Wednesday, January 11, 2012
A STREETCAR NAMED DESIRE (1951)
Classics Revisited Book Group (Posting 4)
A Streetcar Named Desire directed by Elia Kazan
A Streetcar Named Desire by Tennessee Williams
The thing about comparing a movie to the text of the play is that the play is written to be performed and watched over being read. I would certainly do both with A Streetcar Named Desire, but regardless, the original movie does have much going for it. The strength of Tennessee’s story, the New Orleans setting brought to life by director Elia Kazan and the great cast led by Vivien Leigh and Marlon Brando all make this required viewing.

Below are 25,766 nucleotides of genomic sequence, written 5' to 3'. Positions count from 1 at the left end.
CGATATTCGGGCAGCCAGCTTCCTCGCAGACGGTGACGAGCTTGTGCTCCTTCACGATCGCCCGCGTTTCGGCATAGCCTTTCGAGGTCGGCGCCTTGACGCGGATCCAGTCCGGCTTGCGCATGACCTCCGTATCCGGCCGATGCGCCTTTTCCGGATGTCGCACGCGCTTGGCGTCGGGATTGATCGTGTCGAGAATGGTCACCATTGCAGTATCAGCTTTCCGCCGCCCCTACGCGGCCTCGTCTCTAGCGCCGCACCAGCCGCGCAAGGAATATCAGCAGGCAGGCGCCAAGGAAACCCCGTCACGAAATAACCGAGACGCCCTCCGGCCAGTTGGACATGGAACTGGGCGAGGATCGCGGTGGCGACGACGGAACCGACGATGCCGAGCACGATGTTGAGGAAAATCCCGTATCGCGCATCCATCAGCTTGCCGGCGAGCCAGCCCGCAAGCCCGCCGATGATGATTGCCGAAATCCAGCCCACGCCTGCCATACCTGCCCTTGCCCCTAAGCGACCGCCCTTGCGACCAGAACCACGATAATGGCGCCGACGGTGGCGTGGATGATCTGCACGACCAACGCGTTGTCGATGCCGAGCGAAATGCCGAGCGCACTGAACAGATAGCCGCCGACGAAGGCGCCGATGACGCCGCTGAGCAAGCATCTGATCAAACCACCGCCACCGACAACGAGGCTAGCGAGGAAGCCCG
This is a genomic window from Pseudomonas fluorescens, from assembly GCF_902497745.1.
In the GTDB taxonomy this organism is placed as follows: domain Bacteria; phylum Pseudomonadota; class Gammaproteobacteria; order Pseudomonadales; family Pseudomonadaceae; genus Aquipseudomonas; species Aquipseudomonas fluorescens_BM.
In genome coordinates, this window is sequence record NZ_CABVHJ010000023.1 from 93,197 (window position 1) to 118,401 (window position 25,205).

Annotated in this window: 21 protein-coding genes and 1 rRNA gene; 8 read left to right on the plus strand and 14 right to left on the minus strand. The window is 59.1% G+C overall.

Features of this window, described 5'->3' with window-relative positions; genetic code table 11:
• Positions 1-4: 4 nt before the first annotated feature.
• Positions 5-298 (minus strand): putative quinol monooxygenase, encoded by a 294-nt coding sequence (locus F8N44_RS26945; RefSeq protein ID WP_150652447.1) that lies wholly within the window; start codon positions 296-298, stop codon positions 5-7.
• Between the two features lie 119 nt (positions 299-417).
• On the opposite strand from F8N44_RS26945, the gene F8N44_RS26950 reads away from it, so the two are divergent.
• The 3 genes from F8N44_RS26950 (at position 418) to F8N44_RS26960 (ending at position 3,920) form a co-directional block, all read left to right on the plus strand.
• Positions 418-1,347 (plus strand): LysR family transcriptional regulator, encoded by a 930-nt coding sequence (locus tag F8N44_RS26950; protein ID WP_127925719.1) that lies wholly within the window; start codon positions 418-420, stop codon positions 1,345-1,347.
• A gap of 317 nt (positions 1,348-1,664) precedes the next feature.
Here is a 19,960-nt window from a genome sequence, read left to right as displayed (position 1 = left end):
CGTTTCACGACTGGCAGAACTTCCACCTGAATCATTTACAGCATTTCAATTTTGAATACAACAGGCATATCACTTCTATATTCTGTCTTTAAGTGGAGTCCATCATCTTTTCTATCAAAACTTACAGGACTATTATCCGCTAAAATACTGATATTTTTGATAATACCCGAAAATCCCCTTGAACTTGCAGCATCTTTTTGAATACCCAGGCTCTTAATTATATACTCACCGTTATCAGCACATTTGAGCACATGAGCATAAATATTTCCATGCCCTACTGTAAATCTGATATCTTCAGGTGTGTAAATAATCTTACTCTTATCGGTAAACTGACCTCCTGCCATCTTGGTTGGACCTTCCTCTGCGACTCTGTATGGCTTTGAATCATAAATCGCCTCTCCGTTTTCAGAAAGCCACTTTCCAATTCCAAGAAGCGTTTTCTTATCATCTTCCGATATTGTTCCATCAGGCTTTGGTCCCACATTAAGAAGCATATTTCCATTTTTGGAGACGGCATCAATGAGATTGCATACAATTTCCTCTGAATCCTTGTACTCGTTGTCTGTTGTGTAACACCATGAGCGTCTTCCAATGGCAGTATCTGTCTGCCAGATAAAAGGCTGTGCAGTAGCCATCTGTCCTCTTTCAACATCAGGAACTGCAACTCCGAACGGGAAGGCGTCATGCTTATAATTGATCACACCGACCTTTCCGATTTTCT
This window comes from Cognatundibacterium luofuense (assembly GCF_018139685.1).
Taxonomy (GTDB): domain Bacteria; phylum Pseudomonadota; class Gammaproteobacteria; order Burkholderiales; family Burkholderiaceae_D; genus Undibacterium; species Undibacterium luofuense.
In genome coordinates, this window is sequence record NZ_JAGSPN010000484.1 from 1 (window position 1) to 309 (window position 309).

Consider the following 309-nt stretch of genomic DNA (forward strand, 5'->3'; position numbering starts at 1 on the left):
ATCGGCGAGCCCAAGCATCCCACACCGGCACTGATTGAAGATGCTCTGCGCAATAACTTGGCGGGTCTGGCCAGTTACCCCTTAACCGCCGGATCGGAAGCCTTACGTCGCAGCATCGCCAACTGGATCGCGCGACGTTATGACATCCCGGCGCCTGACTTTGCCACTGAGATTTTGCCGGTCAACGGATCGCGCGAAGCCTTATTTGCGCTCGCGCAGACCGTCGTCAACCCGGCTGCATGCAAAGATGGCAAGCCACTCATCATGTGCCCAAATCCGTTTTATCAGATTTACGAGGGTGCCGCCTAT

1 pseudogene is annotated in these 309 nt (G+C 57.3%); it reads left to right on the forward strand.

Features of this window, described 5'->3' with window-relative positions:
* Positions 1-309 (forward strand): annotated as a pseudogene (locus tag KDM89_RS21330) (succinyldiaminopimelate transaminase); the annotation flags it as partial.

There were a couple of censorship issues that the movie couldn’t deal with adequately. I’m speaking primarily of Blanche Du Bois (Vivien Leigh) confessing to Mick (Karl Malden) that her ex-husband was a homosexual. Since she couldn’t say it this way, the script changes the confession to say that he was a …poet. What was that, again?
Another censorship issue that actually works to the films advantage is the rape scene, which is symbolized by a crashing mirror. The audience doesn’t see exactly what happens and this makes the drama and horror of it more effective.
Since I’m not making a real choice between play or movie here, I will choose the Kazan/Brando collaboration on Streetcar over the Kazan/Brando collaboration on On the Waterfront just because I felt the need to choose something.